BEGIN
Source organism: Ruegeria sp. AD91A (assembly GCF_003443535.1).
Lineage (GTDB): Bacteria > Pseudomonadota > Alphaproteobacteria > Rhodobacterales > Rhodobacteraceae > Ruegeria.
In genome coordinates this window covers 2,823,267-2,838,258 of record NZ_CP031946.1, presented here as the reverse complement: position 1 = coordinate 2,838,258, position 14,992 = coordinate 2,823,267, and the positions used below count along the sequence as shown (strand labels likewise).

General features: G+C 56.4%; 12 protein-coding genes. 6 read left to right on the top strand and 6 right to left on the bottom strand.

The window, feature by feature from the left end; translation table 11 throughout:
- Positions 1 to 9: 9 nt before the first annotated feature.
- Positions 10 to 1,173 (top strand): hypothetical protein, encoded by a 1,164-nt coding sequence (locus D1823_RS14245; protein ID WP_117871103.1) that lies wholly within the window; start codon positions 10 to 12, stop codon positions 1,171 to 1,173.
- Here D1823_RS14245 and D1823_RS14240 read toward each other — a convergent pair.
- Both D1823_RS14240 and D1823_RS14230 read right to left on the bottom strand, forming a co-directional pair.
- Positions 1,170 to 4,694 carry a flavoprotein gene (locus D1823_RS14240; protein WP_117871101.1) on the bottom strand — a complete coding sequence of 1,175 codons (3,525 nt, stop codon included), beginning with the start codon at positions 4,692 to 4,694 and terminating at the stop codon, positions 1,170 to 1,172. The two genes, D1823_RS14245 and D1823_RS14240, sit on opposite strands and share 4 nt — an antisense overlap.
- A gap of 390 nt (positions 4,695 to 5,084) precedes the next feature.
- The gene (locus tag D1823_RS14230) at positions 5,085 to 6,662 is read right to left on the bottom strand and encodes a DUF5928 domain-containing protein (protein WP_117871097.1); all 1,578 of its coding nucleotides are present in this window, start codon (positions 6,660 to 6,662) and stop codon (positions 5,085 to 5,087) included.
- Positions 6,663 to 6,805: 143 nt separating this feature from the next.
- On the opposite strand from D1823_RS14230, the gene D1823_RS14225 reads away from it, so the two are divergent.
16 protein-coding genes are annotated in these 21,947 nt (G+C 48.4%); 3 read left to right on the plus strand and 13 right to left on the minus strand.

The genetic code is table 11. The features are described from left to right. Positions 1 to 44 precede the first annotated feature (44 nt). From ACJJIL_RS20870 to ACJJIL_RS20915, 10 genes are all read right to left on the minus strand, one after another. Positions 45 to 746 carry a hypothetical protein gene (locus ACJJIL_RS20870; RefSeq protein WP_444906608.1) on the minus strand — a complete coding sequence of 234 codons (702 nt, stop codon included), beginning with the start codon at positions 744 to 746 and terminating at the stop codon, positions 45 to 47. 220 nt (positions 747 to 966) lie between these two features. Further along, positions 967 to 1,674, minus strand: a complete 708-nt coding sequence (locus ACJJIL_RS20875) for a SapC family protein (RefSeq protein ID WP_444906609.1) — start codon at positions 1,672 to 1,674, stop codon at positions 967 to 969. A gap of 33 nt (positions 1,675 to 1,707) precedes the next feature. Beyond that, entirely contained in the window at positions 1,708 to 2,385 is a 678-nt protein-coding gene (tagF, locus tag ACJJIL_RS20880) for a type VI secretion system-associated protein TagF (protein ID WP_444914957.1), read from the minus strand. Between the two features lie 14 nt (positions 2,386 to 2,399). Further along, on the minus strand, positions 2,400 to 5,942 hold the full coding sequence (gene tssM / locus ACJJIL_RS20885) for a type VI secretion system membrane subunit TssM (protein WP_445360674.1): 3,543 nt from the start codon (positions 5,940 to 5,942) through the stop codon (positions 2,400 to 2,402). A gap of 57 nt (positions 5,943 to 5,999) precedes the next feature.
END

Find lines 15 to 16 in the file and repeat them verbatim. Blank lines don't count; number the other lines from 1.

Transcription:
16 protein-coding genes are annotated in these 21,947 nt (G+C 48.4%); 3 read left to right on the plus strand and 13 right to left on the minus strand.

The genetic code is table 11. The features are described from left to right. Positions 1 to 44 precede the first annotated feature (44 nt). From ACJJIL_RS20870 to ACJJIL_RS20915, 10 genes are all read right to left on the minus strand, one after another. Positions 45 to 746 carry a hypothetical protein gene (locus ACJJIL_RS20870; RefSeq protein WP_444906608.1) on the minus strand — a complete coding sequence of 234 codons (702 nt, stop codon included), beginning with the start codon at positions 744 to 746 and terminating at the stop codon, positions 45 to 47. 220 nt (positions 747 to 966) lie between these two features. Further along, positions 967 to 1,674, minus strand: a complete 708-nt coding sequence (locus ACJJIL_RS20875) for a SapC family protein (RefSeq protein ID WP_444906609.1) — start codon at positions 1,672 to 1,674, stop codon at positions 967 to 969. A gap of 33 nt (positions 1,675 to 1,707) precedes the next feature. Beyond that, entirely contained in the window at positions 1,708 to 2,385 is a 678-nt protein-coding gene (tagF, locus tag ACJJIL_RS20880) for a type VI secretion system-associated protein TagF (protein ID WP_444914957.1), read from the minus strand. Between the two features lie 14 nt (positions 2,386 to 2,399). Further along, on the minus strand, positions 2,400 to 5,942 hold the full coding sequence (gene tssM / locus ACJJIL_RS20885) for a type VI secretion system membrane subunit TssM (protein WP_445360674.1): 3,543 nt from the start codon (positions 5,940 to 5,942) through the stop codon (positions 2,400 to 2,402). A gap of 57 nt (positions 5,943 to 5,999) precedes the next feature.